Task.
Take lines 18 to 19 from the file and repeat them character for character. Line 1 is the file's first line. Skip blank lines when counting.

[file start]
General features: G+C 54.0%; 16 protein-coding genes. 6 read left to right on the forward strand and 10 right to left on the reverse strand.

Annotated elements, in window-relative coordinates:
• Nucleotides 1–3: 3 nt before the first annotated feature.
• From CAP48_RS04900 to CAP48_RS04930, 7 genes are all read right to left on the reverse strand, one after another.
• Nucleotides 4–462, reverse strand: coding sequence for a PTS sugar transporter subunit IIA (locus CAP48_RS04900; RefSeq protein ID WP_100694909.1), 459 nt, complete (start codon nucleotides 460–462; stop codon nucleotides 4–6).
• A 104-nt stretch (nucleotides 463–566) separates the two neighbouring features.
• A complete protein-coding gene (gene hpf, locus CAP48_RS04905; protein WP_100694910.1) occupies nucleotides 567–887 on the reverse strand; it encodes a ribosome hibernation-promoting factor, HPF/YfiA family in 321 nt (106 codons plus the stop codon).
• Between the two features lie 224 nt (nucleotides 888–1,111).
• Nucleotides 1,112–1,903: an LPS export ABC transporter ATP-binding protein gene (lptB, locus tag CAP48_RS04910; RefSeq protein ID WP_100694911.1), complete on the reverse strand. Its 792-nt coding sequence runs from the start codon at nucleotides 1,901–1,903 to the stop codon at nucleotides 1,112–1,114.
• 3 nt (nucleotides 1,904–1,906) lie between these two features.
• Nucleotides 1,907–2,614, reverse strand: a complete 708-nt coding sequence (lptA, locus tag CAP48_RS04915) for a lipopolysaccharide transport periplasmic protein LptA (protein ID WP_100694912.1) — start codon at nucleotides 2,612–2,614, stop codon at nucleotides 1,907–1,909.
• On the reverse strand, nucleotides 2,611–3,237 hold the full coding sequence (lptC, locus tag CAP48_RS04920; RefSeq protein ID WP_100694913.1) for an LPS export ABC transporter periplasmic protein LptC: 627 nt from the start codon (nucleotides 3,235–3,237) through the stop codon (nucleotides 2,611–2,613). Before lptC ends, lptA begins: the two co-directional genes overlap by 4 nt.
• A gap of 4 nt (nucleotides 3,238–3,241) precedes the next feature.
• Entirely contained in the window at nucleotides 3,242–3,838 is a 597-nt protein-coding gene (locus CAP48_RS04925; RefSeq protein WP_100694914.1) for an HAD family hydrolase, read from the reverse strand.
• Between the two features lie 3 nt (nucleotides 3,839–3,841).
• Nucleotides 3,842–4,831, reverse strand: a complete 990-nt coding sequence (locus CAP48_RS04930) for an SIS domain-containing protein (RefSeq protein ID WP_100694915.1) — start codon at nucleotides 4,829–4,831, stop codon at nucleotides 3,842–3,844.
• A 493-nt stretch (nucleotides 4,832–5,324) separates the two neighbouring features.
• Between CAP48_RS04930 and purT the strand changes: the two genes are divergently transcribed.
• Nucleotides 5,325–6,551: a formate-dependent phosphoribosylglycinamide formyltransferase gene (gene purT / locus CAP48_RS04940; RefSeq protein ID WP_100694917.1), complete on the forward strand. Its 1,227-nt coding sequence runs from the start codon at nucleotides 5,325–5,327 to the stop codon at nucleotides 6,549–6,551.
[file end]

• Between CAP48_RS04930 and purT the strand changes: the two genes are divergently transcribed.
• Nucleotides 5,325–6,551: a formate-dependent phosphoribosylglycinamide formyltransferase gene (gene purT / locus CAP48_RS04940; RefSeq protein ID WP_100694917.1), complete on the forward strand. Its 1,227-nt coding sequence runs from the start codon at nucleotides 5,325–5,327 to the stop codon at nucleotides 6,549–6,551.